The wealthy right-winger Yvette Cooper has just been on television intoning Labour’s new mantra “It isn’t racist to be worried about immigration.” This should be challenged robustly at all times. Above all, it is very, very racist for politicians to go around saying “It isn’t racist to be worried about immigration” when they are using it nakedly and cynically to bid for the votes of racists.
I can never recall any by-election that got as much BBC publicity as that in Rochester, not even Hillhead or Warrington. The BBC and media establishment are continuing their massive promotion of UKIP at all times. The Labour Party is responding by pandering to racism. Yvette spoke of the “race to the bottom in the labour market”. The country’s real problem is the race to the bottom in the fascist market.
Promising 1.000 new uniformed border guards as their headline policy initiative is a pretty impressive spurt by Labour in this fascist race.
It shows how sour politics have gone when it takes the Confederation of British Industry to inject some sense from a liberal perspective into the immigration debate. Over 60% of CBI embers say that immigration has benefited their company. Only 3% believe it has hurt their company. Immigration is a tremendous boon to the British economy. Without it we would be deep in recession. Nor is it in the least responsible for the growing wealth gap. The period of highest immigration into the UK coincided with the period when social mobility and social equality were making the most progress.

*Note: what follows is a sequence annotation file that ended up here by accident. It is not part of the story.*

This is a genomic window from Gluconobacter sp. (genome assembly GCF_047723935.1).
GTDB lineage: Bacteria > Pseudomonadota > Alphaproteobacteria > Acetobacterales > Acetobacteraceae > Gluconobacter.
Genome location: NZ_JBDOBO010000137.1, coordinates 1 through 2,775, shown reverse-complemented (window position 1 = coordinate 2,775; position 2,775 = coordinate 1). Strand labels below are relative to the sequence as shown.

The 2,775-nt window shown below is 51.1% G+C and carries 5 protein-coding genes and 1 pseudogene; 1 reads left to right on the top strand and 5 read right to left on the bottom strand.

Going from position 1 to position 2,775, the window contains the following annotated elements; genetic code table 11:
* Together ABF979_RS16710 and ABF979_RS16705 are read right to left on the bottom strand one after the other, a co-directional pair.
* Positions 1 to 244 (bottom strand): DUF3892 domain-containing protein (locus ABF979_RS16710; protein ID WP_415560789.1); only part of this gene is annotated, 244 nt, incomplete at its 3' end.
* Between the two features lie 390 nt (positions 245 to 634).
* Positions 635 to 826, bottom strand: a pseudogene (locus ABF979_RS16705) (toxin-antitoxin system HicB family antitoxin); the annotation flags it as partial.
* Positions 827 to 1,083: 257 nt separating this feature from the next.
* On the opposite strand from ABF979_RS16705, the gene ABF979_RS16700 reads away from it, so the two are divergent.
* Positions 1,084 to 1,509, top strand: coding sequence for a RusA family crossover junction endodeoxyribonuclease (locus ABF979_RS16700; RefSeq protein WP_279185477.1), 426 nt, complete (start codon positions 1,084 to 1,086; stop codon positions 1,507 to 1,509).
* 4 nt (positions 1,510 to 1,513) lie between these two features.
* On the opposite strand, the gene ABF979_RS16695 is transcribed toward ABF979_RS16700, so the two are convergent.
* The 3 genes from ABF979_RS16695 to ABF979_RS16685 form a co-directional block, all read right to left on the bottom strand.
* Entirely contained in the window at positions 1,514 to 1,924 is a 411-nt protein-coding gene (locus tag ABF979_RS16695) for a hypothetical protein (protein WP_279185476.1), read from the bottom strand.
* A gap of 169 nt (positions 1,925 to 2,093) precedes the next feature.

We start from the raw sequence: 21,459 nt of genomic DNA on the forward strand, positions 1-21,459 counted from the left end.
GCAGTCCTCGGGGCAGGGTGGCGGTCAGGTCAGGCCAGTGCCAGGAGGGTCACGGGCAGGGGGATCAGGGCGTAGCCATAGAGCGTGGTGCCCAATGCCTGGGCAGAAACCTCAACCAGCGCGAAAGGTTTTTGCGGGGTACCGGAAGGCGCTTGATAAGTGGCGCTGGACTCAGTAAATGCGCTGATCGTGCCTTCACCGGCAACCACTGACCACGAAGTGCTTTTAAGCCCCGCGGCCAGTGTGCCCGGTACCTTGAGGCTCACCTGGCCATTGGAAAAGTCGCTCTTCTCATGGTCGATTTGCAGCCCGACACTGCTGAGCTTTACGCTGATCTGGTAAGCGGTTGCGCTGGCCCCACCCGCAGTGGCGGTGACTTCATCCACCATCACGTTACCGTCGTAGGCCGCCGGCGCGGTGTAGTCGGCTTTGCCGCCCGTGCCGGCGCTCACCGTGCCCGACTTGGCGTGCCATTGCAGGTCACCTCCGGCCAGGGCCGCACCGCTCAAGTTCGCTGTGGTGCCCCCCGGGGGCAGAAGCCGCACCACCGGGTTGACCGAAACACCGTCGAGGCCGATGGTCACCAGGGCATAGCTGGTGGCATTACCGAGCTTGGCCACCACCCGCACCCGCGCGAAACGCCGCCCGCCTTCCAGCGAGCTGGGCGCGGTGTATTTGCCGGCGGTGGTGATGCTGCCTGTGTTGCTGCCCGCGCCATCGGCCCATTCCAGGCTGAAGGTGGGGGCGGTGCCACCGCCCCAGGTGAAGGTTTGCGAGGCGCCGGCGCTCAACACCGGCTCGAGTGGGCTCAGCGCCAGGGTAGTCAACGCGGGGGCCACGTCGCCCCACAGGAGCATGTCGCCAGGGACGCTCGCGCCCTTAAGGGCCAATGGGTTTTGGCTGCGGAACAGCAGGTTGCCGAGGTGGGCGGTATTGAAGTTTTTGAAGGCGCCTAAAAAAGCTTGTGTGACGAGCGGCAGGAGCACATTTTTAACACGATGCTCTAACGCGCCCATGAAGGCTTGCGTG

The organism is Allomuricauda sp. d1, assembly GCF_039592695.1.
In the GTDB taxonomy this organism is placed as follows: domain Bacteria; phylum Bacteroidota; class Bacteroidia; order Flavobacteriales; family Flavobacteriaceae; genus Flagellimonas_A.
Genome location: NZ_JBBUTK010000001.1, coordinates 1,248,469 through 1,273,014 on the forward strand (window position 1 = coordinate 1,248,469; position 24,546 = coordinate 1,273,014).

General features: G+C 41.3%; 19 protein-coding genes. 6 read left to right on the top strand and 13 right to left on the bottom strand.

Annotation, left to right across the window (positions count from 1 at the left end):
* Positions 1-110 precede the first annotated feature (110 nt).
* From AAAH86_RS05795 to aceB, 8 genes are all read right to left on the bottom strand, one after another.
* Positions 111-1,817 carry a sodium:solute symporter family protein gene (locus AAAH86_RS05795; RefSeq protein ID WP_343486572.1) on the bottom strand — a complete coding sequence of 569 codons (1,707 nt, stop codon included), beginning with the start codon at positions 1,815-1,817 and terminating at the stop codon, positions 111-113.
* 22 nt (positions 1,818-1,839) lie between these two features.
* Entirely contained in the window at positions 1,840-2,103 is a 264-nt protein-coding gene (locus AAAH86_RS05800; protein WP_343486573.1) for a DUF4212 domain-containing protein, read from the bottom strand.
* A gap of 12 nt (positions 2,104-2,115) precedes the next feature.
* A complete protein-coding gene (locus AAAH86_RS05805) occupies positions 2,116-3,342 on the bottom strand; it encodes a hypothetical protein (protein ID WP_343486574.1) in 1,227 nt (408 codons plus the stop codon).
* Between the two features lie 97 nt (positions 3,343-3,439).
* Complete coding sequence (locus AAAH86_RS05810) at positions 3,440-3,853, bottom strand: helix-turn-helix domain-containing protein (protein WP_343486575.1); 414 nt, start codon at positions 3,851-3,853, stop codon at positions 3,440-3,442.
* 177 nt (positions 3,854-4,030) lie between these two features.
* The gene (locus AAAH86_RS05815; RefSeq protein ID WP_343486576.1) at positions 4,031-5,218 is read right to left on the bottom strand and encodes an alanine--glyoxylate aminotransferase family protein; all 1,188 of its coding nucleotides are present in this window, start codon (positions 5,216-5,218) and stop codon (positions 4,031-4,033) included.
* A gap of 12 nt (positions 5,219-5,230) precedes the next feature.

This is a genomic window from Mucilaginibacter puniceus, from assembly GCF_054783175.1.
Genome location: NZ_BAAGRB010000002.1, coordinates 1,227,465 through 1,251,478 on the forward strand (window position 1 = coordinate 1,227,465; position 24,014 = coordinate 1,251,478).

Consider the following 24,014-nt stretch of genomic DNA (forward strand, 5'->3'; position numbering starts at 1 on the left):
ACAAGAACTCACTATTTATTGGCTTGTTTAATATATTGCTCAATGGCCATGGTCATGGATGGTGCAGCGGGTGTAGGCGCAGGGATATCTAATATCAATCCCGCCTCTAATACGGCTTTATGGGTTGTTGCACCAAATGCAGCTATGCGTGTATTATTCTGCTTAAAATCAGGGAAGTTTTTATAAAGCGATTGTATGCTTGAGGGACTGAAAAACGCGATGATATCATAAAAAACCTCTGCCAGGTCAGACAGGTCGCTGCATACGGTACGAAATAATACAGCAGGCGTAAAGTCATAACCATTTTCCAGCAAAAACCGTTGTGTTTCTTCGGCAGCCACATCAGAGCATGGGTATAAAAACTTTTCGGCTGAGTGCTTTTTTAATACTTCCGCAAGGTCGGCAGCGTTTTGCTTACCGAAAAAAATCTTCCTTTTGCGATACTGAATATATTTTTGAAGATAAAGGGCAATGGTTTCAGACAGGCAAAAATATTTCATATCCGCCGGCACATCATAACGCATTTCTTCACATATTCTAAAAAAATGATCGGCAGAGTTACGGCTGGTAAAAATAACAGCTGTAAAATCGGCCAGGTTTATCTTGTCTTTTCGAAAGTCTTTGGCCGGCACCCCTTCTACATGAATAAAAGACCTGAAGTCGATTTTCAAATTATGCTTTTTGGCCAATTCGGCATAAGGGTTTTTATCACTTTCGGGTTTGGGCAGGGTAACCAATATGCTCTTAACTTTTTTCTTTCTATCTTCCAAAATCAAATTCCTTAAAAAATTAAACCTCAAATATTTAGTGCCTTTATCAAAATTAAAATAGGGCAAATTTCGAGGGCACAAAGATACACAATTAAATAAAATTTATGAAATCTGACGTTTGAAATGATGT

That people still fall for the old con-trick astonishes me. Don’t blame Britain’s 100 billionaires, multi millionaire bankers or grasping landlords for your poverty – look! blame that foreign-looking poor man over there. He is eating a bit of cheese. He has taken that cheese from the mouths of your children!
It is primal and it is ludicrous, but the appeal to atavism can work and Labour are seeking to profit from it.
The Labour Party’s deliberate conflation of the unrelated questions of corporate, banker and executive rapacity, the exploitation of the workforce, and immigration is deeply, deeply, shameful. There was very little Yvette Cooper said that Nigel Farage would not second. But that, after all, was the purpose of the exercise.